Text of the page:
Efforts to better identify and prosecute impaired drivers are laudable, but the enactment of unscientific and inadvisable ‘per se’ legislation for THC — the primary psychoactive compound in marijuana — and its inert metabolites (byproducts) is not a scientific or advisable approach to addressing traffic safety. Nonetheless, sixteen states now impose either ‘per se’ or zero tolerant ‘per se’ laws for motorists who operate a vehicle with even trace levels of these constituents in their blood or urine, regardless of whether or not they are behaviorally impaired. (Other states require evidence of recent drug use and evidence of behavioral impairment due to said use in order to go forward with a DUI drugs charge.) Additional states, like California, are proposing similar ‘per se’ laws for pot.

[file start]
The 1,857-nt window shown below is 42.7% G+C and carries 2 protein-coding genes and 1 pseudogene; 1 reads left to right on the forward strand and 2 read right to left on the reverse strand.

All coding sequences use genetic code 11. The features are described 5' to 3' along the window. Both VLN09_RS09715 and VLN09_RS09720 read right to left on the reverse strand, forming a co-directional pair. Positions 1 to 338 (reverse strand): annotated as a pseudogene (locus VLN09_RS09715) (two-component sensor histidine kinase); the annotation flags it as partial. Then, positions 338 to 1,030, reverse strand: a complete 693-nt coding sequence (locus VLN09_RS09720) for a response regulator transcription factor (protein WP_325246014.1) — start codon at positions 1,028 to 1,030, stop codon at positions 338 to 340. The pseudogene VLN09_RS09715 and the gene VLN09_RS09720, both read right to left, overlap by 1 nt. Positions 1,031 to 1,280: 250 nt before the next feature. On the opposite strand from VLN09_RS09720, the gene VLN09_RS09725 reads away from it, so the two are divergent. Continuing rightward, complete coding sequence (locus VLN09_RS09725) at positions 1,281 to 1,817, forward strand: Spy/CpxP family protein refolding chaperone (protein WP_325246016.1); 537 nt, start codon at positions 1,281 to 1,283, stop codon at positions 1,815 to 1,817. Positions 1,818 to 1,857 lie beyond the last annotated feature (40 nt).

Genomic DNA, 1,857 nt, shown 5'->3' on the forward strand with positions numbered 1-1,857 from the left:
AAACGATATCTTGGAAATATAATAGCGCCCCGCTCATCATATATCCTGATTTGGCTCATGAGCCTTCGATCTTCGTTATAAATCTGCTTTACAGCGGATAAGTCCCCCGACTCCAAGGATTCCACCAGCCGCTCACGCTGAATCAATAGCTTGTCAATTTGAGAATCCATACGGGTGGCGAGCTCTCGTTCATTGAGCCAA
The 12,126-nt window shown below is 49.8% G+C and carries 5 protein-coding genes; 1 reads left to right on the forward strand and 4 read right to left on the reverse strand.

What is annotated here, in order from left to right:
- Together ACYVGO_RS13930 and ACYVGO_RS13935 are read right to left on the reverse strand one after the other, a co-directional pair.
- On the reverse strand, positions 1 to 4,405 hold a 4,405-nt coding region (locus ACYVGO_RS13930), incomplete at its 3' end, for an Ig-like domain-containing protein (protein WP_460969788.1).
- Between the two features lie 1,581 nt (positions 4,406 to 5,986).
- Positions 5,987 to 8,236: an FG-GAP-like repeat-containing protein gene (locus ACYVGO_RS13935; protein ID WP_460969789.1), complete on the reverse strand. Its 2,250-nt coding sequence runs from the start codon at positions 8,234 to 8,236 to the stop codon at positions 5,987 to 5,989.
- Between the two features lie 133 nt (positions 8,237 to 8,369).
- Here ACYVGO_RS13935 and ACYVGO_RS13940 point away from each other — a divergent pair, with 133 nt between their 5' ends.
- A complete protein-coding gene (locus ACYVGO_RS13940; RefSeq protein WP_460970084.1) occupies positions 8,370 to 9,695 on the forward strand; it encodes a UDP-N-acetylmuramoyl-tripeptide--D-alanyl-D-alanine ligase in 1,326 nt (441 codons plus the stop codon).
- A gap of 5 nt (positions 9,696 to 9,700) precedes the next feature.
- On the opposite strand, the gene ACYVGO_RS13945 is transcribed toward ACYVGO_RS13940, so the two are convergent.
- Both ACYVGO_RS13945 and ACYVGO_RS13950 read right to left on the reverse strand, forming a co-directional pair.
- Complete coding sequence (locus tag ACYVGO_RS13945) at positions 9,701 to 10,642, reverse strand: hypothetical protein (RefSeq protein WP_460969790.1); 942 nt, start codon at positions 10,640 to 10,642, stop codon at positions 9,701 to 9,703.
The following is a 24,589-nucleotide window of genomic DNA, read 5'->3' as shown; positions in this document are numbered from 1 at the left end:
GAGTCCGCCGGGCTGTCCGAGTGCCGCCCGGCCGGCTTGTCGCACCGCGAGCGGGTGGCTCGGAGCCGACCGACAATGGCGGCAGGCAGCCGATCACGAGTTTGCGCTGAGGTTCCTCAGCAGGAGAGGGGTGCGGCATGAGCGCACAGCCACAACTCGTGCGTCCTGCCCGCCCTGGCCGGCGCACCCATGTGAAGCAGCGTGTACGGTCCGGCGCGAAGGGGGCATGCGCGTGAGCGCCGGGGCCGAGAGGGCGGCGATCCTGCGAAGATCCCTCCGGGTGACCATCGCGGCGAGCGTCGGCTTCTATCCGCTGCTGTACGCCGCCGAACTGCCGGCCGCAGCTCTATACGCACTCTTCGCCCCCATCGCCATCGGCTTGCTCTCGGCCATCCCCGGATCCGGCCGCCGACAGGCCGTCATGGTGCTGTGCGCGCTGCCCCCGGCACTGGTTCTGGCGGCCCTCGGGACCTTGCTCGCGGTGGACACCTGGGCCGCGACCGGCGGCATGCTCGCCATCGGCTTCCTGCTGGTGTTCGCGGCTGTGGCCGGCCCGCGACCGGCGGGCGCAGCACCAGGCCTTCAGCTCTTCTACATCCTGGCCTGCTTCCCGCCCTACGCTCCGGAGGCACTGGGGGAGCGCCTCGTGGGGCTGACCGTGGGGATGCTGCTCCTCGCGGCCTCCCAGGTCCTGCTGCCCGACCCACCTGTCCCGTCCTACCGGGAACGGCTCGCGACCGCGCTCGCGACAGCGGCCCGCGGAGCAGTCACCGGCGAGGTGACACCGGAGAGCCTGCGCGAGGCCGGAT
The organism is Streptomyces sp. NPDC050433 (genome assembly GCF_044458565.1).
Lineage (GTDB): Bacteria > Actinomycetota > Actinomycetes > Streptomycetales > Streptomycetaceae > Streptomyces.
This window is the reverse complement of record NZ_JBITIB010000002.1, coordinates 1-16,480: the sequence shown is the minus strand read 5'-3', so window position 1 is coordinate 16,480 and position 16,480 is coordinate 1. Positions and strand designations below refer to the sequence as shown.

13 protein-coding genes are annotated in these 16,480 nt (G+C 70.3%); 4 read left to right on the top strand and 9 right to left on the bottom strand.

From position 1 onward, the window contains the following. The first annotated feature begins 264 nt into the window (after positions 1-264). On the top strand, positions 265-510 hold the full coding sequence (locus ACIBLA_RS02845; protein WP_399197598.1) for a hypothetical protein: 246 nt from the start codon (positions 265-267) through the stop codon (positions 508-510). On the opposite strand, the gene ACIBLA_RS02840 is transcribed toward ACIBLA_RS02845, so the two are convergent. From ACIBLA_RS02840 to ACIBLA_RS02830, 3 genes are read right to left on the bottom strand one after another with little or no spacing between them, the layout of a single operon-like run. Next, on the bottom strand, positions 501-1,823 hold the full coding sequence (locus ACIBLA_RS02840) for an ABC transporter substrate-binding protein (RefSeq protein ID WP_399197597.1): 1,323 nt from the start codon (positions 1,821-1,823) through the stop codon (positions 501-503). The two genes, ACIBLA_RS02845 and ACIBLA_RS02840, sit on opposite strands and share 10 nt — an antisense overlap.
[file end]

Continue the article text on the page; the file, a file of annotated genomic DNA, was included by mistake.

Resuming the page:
Such legal ‘per se’ limits for cannabinoids are arbitrary and problematic. Here is why.
Both THC and carboxy THC (THC-COOH), may be detectable for periods of time extending beyond any reasonable period of impairment, such as days (in the case of THC) or weeks (in the case of carboxy THC). As a result, the US National Highway Traffic Safety Administration affirms, “It is difficult to establish a relationship between a person’s THC blood or plasma concentration and performance impairing effects. … It is inadvisable to try and predict effects based on blood THC concentrations alone, and currently impossible to predict specific effects based on THC-COOH concentrations.”
The United States Department of Transportation Drug Expert Recognition Training materials similarly acknowledge: “Toxicology has some important limitations. One limitation is that, with the exception of alcohol, toxicology cannot produce ‘per se’ proof of drug impairment. That is, the chemist can’t analyze the blood or urine and come up with a number that ‘proves’ the person was or wasn’t impaired.”
– Read the entire article at AlterNet.